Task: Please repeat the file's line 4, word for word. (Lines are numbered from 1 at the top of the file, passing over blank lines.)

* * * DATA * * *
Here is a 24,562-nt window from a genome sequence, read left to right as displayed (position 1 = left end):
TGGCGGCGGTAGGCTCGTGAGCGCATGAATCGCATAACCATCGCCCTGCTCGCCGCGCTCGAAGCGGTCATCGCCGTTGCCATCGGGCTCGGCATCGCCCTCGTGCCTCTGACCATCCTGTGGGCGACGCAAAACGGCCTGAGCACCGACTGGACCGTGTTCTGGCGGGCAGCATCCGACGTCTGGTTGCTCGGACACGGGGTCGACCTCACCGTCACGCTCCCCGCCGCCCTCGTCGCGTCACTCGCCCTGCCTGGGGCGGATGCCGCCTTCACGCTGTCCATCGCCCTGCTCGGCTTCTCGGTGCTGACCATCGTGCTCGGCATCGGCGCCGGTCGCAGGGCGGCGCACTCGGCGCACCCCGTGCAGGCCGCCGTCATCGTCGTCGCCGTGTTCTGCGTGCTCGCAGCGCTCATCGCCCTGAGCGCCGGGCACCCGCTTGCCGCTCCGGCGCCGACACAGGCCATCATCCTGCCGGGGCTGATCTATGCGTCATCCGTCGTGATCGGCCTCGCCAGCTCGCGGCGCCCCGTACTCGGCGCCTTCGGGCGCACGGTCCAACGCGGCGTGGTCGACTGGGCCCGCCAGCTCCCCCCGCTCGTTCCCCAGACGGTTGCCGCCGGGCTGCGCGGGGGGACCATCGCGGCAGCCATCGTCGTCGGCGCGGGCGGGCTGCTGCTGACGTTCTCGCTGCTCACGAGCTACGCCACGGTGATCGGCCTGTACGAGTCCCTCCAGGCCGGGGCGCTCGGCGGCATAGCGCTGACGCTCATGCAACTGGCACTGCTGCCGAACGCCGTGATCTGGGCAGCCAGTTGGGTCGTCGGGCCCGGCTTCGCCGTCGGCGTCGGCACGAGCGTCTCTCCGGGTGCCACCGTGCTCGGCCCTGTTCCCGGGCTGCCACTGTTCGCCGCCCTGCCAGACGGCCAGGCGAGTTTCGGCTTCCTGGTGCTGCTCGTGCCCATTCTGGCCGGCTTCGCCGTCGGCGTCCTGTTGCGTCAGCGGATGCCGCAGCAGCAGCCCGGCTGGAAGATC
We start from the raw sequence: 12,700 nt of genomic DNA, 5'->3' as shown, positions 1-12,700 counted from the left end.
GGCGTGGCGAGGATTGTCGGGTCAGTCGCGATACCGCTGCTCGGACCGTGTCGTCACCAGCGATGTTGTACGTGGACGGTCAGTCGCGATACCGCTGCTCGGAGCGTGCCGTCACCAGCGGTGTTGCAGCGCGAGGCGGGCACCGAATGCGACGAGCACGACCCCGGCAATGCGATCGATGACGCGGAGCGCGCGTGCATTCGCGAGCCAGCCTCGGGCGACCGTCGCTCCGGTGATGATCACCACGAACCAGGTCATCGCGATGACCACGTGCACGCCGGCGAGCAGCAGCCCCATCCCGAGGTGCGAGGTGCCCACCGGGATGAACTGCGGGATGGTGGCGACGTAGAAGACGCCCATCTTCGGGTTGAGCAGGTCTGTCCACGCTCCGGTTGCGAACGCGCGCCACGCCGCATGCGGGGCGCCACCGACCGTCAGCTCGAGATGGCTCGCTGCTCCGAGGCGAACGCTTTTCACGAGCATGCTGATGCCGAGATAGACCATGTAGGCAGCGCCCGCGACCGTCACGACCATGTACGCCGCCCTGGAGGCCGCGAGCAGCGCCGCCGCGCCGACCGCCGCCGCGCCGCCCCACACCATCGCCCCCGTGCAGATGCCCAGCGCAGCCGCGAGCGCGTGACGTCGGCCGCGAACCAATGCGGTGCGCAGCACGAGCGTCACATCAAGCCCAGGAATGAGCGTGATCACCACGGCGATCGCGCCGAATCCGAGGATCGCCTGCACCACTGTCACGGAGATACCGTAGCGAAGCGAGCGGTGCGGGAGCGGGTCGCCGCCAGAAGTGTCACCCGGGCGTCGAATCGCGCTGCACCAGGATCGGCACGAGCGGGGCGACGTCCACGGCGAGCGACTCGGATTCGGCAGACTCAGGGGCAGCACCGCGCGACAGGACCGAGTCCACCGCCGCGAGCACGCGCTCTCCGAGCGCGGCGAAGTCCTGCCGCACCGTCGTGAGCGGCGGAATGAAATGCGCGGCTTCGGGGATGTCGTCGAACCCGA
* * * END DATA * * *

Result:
GGCGTGGCGAGGATTGTCGGGTCAGTCGCGATACCGCTGCTCGGACCGTGTCGTCACCAGCGATGTTGTACGTGGACGGTCAGTCGCGATACCGCTGCTCGGAGCGTGCCGTCACCAGCGGTGTTGCAGCGCGAGGCGGGCACCGAATGCGACGAGCACGACCCCGGCAATGCGATCGATGACGCGGAGCGCGCGTGCATTCGCGAGCCAGCCTCGGGCGACCGTCGCTCCGGTGATGATCACCACGAACCAGGTCATCGCGATGACCACGTGCACGCCGGCGAGCAGCAGCCCCATCCCGAGGTGCGAGGTGCCCACCGGGATGAACTGCGGGATGGTGGCGACGTAGAAGACGCCCATCTTCGGGTTGAGCAGGTCTGTCCACGCTCCGGTTGCGAACGCGCGCCACGCCGCATGCGGGGCGCCACCGACCGTCAGCTCGAGATGGCTCGCTGCTCCGAGGCGAACGCTTTTCACGAGCATGCTGATGCCGAGATAGACCATGTAGGCAGCGCCCGCGACCGTCACGACCATGTACGCCGCCCTGGAGGCCGCGAGCAGCGCCGCCGCGCCGACCGCCGCCGCGCCGCCCCACACCATCGCCCCCGTGCAGATGCCCAGCGCAGCCGCGAGCGCGTGACGTCGGCCGCGAACCAATGCGGTGCGCAGCACGAGCGTCACATCAAGCCCAGGAATGAGCGTGATCACCACGGCGATCGCGCCGAATCCGAGGATCGCCTGCACCACTGTCACGGAGATACCGTAGCGAAGCGAGCGGTGCGGGAGCGGGTCGCCGCCAGAAGTGTCACCCGGGCGTCGAATCGCGCTGCACCAGGATCGGCACGAGCGGGGCGACGTCCACGGCGAGCGACTCGGATTCGGCAGACTCAGGGGCAGCACCGCGCGACAGGACCGAGTCCACCGCCGCGAGCACGCGCTCTCCGAGCGCGGCGAAGTCCTGCCGCACCGTCGTGAGCGGCGGAATGAAATGCGCGGCTTCGGGGATGTCGTCGAACCCGA